School board candidate Young focuses on family


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CHAMPAIGN — For Unit 4 school board hopeful Alissia Young, education is all about the family.

From her day job at the University of Illinois' childcare resource service department, to her evening and weekend work leading bible studies, to her home life, Young believes it's essential for parents and families to be involved in every aspect of their child's education.

Family participation is just one of platforms the lifelong Champaign resident is centering her Unit 4 school board campaign on.

"There's an old African proverb that says 'It takes a village to raise a child' and that is just so, so true," she said. "I want to make sure parents and families feel encouraged to get involved in their child's education. I know there are a lot out there who already are, and I applaud them, but it's so important that families and schools work together. It takes all of us pitching in."

Young believes it is not only important for parents to be a part of their kids' school life; it's equally important that open communication exist between all parties involved in rearing a child.

"My main goal is to foster an environment of better communication between parents, the community, our children — because they have a voice as well — and the staff at our schools," she said. "We've got to make sure there is transparency among all these parties," she said. "I know a lot of people get nervous to speak in front of the board at meetings, so if we could create an environment that's comfortable and let's us keep an open dialogue going, that's at the top of my list."

Young is no stranger to Unit 4. All three of her children graduated from Central High School. She regularly attends board meetings (even though her youngest has been out of the school district for almost four years). She applied for an open seat on the board in the spring of 2012, when Ileana Saveley was ultimately chosen.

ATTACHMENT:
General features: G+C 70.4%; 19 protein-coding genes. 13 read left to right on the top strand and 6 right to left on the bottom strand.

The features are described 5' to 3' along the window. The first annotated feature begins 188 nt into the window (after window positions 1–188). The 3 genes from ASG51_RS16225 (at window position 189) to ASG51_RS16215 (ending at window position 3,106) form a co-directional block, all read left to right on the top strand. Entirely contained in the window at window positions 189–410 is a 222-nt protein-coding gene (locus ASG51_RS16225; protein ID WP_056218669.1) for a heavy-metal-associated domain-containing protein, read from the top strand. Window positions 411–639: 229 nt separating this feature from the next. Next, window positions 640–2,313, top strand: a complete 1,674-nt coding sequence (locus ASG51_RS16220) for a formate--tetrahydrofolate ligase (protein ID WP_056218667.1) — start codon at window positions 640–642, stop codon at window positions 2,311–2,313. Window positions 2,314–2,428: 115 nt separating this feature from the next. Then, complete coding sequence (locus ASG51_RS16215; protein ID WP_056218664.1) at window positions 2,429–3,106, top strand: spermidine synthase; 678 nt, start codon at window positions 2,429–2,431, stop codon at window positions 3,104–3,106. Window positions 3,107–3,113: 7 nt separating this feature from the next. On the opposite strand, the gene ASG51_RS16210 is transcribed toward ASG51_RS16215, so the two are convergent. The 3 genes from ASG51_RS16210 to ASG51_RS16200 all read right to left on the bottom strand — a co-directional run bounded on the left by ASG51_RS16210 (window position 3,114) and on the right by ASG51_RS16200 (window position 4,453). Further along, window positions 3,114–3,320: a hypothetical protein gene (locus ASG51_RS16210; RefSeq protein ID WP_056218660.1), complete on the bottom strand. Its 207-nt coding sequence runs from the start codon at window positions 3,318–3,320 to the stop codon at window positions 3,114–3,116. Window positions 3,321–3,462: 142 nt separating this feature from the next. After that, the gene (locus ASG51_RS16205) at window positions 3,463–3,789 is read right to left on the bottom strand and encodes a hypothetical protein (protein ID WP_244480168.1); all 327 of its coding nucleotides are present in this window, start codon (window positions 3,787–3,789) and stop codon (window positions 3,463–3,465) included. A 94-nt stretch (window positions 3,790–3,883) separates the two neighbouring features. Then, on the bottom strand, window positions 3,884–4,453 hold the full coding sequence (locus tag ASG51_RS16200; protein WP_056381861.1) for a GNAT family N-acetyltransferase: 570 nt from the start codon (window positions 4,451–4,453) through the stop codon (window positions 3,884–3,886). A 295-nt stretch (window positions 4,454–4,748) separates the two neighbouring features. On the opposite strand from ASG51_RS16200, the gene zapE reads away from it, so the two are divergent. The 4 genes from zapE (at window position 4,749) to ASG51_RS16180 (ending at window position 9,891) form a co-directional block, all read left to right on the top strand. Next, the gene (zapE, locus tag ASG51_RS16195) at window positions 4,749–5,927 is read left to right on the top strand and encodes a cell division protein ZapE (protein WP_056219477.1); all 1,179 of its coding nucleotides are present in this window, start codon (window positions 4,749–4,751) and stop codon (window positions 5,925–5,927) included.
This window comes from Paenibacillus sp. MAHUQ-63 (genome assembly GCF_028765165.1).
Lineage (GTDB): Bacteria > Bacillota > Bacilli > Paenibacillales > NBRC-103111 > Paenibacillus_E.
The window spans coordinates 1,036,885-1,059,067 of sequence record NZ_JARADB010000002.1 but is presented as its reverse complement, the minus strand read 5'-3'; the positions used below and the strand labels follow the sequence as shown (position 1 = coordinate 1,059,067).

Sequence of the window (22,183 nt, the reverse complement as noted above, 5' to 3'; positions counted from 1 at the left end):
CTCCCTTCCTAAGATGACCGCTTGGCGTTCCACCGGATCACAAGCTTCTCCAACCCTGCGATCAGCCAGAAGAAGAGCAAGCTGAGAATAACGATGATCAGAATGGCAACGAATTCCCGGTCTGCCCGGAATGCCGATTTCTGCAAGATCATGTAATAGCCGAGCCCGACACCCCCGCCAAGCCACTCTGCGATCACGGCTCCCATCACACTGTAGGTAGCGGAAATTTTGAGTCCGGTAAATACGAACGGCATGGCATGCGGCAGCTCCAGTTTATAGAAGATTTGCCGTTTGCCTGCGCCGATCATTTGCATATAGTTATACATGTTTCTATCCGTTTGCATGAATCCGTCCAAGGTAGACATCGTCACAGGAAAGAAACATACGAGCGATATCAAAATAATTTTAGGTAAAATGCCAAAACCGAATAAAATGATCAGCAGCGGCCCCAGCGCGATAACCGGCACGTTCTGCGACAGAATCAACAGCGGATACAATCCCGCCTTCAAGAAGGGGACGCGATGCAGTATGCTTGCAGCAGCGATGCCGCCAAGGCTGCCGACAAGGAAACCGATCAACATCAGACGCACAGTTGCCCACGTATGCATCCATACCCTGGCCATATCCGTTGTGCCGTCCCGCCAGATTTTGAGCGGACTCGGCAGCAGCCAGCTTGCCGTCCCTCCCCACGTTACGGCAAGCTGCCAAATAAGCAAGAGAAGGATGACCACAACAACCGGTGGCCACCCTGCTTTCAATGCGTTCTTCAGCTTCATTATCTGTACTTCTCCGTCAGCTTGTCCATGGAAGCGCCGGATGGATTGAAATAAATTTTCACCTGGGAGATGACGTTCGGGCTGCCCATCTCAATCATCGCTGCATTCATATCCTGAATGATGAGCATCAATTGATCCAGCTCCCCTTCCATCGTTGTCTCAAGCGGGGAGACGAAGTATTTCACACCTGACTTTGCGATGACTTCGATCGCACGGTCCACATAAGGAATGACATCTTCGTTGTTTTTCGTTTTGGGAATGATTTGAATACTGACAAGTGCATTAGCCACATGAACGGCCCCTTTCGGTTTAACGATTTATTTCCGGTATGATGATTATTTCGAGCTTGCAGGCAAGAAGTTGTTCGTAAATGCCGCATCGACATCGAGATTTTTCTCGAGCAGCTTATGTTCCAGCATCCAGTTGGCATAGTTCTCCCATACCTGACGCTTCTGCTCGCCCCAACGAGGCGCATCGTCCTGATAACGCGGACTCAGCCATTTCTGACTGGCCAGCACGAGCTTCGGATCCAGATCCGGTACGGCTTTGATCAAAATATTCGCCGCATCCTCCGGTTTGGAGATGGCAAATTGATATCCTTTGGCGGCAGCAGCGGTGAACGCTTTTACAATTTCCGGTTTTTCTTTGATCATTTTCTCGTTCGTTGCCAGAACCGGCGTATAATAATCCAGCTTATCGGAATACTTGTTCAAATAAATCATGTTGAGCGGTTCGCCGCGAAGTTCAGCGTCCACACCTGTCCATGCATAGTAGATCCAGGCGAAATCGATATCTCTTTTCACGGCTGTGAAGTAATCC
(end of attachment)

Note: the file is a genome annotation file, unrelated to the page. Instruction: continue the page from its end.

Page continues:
Although her children are out of high school, Young has stayed up-to-date with the conversation surrounding the fate of Central because she feels invested in the school that brought her kids their education. With the state the current Central is in, she believes "we are doing our kids a disservice expecting them to learn in some of the conditions at that school."

Young supports the school board's most recent $144 million proposal because it includes additional facilities. She's also in favor of the district's recent efforts to bring Dodds Park back to the table.

"I am extremely pleased that Dr. Howard has been added to the list of schools to be rebuilt because I had an opportunity to tour the building and agree that it needs to be accessible for the physically challenged and a 21st century elementary school for the children in our community," she said. "I think the current school board has worked very hard on this issue, has done quite well at making sure voices of the community are being heard and am delighted that the new site of Dodds Park is now on the table."

Young says her commitment to Champaign schools stretches beyond her children's time in the district; rather, she wants to help all current and future parents and their students receive an equitable education.

"There are lots of children that are not on the same level as other students who may need extra support because they have certain obstacles to overcome, so I think it should be a priority for the school board to do whatever it can to help those children and families out. I'd like to be a part of that," she said. "I want to make sure that not only curriculum and instruction in class is equitable, but also make sure discipline is fair across all races so that everybody is treated fairly."

Young has interest in helping expand after-school and tutoring programs, which she says will not only keep kids out of trouble, but also help the schools further "wrap around kids and their families in support."

As an African-American mother, Young says, she has a unique perspective to offer the board and she wants to do everything she can to promote safety and equality, both inside and outside school.

"I'm one of those folks who believes in not just talking about issues, but getting involved and not just sitting by the wayside, but actually being a part of the solution," she said. "That's really what prompted me to run.

"I want to get busy and I want to be helpful because I expect this next generation to do the same thing."